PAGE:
If I had a pound for every new manager who said to me “you must be an invaluable source of institutional knowledge” I’d have… well, about seven pounds.
Institutional knowledge: it is the curse of working for the same organisation for a long period of time.
Institutional knowledge: it creeps up on you, slowly and uncalled for, like tax returns, and no longer being able to drink three pints at lunchtime, and incontinence.
Institutional knowledge: it is the commodity, which every new manager claims to value, but which they privately loathe. And fear.
In a well-run organisation, institutional knowledge should be invaluable. It is the collective expertise of a place, combined with the stored memory of past experience. It should prevent organisations from constantly reinventing the wheel, and allow progress to advance, rather than repeat old cycles.
However, what new manager, or director, or consultant wants that?
Reinventing the wheel is most manager’s greatest achievement. They want to be able to roll it out as though it is an entirely new concept, which only they could have made possible. The last thing they want to hear is institutional knowledge’s stock phrase: “…we did that last year”. And the year before that. And the year before that.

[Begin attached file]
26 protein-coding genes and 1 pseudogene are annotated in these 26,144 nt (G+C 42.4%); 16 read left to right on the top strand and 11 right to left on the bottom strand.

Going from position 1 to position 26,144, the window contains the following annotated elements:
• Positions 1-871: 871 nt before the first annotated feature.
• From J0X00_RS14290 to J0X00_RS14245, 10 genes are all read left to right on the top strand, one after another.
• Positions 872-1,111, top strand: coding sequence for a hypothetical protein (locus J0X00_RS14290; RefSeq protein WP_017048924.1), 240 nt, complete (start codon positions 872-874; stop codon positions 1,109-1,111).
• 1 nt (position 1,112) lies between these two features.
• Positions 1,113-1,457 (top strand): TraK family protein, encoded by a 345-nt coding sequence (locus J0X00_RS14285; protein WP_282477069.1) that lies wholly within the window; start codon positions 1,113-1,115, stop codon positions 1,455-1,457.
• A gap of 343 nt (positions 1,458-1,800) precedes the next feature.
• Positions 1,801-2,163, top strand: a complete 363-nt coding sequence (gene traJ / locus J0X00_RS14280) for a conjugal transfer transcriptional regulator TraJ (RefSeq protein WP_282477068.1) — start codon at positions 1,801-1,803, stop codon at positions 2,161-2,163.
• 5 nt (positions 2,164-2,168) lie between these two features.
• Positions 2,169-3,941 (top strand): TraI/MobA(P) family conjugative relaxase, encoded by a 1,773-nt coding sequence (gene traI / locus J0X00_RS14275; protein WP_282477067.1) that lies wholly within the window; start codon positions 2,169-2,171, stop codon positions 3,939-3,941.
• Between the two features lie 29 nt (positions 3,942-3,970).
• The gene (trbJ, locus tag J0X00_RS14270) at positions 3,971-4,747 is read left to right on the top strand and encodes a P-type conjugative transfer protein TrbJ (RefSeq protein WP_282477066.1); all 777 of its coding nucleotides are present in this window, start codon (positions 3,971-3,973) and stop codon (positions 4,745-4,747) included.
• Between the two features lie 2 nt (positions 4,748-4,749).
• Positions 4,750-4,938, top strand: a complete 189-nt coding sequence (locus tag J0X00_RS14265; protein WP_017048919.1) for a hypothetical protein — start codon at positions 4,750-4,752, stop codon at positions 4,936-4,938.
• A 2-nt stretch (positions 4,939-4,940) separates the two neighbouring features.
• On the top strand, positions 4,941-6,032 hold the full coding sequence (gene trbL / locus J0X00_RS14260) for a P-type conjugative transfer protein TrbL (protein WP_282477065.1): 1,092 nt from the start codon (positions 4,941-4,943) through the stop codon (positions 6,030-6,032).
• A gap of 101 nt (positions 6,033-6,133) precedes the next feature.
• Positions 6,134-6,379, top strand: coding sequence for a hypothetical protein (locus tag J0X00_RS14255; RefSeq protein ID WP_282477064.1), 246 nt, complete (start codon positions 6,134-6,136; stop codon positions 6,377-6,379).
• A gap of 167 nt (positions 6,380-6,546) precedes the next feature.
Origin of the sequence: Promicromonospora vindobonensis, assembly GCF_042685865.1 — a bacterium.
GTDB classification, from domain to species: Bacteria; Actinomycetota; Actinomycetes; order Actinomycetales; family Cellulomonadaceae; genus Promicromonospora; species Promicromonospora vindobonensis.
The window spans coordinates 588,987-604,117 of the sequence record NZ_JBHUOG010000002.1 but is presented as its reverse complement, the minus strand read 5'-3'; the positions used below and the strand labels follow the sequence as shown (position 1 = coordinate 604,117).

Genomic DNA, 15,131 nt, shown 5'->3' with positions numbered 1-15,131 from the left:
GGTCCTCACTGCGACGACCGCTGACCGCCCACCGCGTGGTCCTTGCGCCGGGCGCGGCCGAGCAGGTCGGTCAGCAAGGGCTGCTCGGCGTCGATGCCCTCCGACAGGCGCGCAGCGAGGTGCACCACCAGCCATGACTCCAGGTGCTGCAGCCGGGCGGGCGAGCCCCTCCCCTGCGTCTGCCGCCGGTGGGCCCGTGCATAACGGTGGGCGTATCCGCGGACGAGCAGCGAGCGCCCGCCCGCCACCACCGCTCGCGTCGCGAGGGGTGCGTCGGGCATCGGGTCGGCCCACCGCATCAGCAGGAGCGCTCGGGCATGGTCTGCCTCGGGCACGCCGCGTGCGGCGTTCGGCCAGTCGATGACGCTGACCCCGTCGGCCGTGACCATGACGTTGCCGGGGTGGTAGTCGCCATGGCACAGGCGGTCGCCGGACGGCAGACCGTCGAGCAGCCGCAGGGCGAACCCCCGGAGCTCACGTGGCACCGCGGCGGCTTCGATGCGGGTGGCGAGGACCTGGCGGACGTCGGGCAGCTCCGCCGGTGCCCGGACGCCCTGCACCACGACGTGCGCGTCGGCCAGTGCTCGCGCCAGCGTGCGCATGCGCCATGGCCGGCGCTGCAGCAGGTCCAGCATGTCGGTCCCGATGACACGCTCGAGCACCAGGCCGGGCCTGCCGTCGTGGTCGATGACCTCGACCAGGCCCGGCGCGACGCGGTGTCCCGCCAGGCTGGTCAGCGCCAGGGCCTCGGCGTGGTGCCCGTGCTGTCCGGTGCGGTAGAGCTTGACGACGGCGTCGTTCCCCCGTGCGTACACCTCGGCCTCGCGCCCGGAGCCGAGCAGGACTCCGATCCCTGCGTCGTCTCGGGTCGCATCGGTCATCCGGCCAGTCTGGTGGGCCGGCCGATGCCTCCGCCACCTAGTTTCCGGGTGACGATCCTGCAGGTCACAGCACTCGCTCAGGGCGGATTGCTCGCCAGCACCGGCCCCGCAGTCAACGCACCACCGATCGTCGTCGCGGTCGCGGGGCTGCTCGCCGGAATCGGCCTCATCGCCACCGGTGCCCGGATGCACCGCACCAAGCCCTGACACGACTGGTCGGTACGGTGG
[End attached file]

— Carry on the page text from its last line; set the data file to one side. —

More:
And it can be true that institutional knowledge can have a negative influence. It is not just new managers, no one wants to be told “…we did that last year”. Similarly, no one wants to hear the refrains: “I remember when …” or “It was better back then…”
However, I believe that the proper management of institutional knowledge is one of any organisation’s greatest challenges, and the best managers make as much use of, and take the most advantage of, institutional knowledge as they are able.
Don’t see institutional knowledge as a threat; treat it as a gift. Any blueprint for successfully negotiating the future needs to draw heavily on the past.
© Simon Turner-Tree
Simon Turner-Tree has one foot in the future and one foot in the past.